HOUSE BILL REPORT
This analysis was prepared by non-partisan legislative staff for the use of legislative members in their deliberations. This analysis is not a part of the legislation nor does it constitute a statement of legislative intent.
As Passed House:
April 6, 2017
Title: An act relating to the issuance of identicards at a reduced cost to applicants who are under the age of eighteen and without a permanent residence address.
Brief Description: Authorizing the issuance of identicards at a reduced cost to applicants who are under the age of eighteen and without a permanent residence address.
Sponsors: Senators Liias, Hobbs, Walsh, King, Takko, Saldaña, Cleveland, Chase, Kuderer and Wellman.
Transportation: 3/16/17, 3/22/17 [DP].
Passed House: 4/6/17, 70-27.
HOUSE COMMITTEE ON TRANSPORTATION
Majority Report: Do pass. Signed by 16 members: Representatives Clibborn, Chair; Farrell, Vice Chair; Fey, Vice Chair; Wylie, Vice Chair; Chapman, Gregerson, Hayes, Kloba, Lovick, McBride, Morris, Ortiz-Self, Pellicciotti, Riccelli, Stambaugh and Tarleton.
Minority Report: Do not pass. Signed by 7 members: Representatives Orcutt, Ranking Minority Member; Hargrove, Assistant Ranking Minority Member; Harmsworth, Assistant Ranking Minority Member; Pike, Rodne, Shea and Van Werven.
Minority Report: Without recommendation. Signed by 1 member: Representative Irwin.
Staff: Jennifer Harris (786-7143).
The Department of Licensing (DOL) is required to issue a standard identicard (ID) to an applicant who does not hold a valid Washington driver's license, proves his or her identity, and pays the required fee. The issuance fee for a standard ID that is valid for six years is $54, unless an applicant is a recipient of public assistance grants and is referred in writing by the Secretary of Social and Health Services. For these individuals, the fee must be set to equal the cost of production of the ID.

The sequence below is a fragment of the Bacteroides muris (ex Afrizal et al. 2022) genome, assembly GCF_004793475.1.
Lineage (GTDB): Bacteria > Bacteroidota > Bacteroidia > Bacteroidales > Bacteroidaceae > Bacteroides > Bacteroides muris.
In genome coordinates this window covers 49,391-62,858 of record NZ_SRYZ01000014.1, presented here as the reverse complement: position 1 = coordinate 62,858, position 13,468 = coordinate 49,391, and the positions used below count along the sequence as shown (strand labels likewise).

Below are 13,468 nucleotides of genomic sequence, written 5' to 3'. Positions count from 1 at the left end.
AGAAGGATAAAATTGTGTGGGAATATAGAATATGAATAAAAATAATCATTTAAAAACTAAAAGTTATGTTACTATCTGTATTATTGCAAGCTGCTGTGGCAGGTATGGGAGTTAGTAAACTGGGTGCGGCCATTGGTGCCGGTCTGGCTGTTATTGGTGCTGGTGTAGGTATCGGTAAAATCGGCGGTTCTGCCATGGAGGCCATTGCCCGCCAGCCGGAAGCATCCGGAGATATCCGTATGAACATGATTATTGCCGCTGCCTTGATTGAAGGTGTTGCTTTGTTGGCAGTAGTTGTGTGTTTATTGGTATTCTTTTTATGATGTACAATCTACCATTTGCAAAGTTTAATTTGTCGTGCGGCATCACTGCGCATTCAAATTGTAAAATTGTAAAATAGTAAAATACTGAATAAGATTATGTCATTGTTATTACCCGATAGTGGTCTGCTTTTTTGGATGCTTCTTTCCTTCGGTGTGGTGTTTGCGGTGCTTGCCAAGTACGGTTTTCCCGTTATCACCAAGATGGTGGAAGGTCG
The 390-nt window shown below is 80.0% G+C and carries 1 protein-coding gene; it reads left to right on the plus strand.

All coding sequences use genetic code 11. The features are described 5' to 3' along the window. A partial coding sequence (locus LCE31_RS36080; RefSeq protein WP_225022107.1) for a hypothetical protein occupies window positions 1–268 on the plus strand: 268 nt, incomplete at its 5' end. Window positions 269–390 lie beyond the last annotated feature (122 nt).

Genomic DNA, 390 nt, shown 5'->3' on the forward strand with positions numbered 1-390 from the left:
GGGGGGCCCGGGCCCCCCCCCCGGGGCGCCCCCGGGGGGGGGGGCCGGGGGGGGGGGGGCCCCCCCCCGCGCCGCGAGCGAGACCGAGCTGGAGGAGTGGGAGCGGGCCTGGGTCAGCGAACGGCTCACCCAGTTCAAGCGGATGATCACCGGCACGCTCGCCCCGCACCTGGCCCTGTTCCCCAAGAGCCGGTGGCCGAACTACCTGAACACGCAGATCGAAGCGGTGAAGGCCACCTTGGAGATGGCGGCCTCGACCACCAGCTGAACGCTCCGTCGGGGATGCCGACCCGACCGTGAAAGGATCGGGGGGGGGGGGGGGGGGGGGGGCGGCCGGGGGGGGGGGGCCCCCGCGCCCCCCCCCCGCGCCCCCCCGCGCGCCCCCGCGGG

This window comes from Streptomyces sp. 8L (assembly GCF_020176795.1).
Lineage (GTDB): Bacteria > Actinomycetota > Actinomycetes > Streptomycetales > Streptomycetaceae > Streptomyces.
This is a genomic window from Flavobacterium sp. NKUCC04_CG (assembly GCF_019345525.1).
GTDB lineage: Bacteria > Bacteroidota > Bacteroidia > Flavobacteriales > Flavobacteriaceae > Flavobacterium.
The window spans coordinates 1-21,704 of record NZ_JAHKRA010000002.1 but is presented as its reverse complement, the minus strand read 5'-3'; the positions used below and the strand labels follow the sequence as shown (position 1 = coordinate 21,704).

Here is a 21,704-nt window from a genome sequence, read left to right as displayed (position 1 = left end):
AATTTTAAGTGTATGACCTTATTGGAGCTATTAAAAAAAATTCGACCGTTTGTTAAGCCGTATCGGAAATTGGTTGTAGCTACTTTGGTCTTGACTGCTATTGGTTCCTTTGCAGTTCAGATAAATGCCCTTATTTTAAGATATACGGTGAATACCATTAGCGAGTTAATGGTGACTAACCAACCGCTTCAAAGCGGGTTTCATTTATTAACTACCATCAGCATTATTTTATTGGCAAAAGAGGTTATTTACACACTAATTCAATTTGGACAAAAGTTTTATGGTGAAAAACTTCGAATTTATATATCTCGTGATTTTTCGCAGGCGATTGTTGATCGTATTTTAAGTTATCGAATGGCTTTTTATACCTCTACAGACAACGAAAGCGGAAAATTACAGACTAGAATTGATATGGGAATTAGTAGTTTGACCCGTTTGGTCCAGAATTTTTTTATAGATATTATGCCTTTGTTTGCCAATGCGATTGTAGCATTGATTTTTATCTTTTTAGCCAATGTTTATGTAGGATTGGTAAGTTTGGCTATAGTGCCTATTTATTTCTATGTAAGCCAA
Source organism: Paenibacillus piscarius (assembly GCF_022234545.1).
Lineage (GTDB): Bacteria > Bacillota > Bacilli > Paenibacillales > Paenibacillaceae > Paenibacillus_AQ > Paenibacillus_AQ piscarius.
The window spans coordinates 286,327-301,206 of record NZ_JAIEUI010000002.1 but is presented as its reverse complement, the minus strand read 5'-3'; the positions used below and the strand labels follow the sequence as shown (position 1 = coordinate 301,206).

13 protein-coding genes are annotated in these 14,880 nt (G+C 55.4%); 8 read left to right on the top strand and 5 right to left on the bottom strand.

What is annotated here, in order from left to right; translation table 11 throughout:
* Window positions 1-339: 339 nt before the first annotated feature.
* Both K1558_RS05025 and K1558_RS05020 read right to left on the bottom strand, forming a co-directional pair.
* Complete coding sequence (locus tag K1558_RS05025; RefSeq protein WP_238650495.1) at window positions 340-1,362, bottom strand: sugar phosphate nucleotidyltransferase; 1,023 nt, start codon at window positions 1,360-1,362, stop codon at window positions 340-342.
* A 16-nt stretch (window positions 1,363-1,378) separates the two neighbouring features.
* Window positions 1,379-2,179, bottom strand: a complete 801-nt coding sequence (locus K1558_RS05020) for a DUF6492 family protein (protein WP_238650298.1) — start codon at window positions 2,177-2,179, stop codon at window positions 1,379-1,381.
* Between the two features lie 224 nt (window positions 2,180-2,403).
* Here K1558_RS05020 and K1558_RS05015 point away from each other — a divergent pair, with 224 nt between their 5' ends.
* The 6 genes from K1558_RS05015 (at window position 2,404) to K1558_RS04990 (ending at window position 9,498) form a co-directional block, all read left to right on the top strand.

To prove identity, a driver's license or ID applicant must provide at least one of the following forms of identifying documentation containing a signature and a photograph of the applicant: (1) a valid or recently expired driver's license or instruction permit that includes the date of birth of the applicant; (2) a Washington ID or an identification card issued by another state; (3) an identification card issued by the United States (U.S.), a state, or an agency of the U.S. or a state, of a kind commonly used to identify the members or employees of the government agency; (4) a military identification card; (5) a U.S. passport; or (6) an immigration and naturalization service form.
An applicant who is under the age of 18 may also establish identity by providing an affidavit of the applicant's parent or guardian, as long as the parent or guardian accompanies the minor and displays or provides (1) at least one piece of documentation noted above to establish the identity of the parent or guardian, and (2) additional documentation establishing the relationship between the parent or guardian and the applicant.
Summary of Bill:
Identicards issued to individuals under the age of 18 who do not have a permanent residence address, as determined by the DOL by rule, must be charged a fee equal to the cost of production of the ID.
Fiscal Note: Available.
Effective Date: The bill takes effect 90 days after adjournment of the session in which the bill is passed, except for section 2, relating to identicards, which takes effect August 30, 2017.
Staff Summary of Public Testimony:
(In support) Homeless shelters that provide services to young people need to pay the DOL $54 per ID card for the young people they serve. An ID is needed to secure permanent housing, a job, and to reintegrate into society. Having a nonprofit pay $54 for these IDs is not the best use of nonprofit funds, which could be better used to provide food, clothing, and shelter.
There is a program to provide some individuals with ID cards at cost, but homeless youth do not qualify for it. The bill will allow the DOL to determine by rule the best method by which to ensure that homeless youth in shelters can secure an ID card and will enable providers to have additional funding available for the core services they provide.
Homeless youth face many struggles and their numbers are increasing. It is important to support youth trying to navigate a system that is challenging. This bill will save providers thousands of dollars. It had bipartisan support in the Senate.
Persons Testifying: Senator Liias, prime sponsor; Paul Benz, Faith Action Network; and Joe DePinto, Cocoon House.
Persons Signed In To Testify But Not Testifying: None.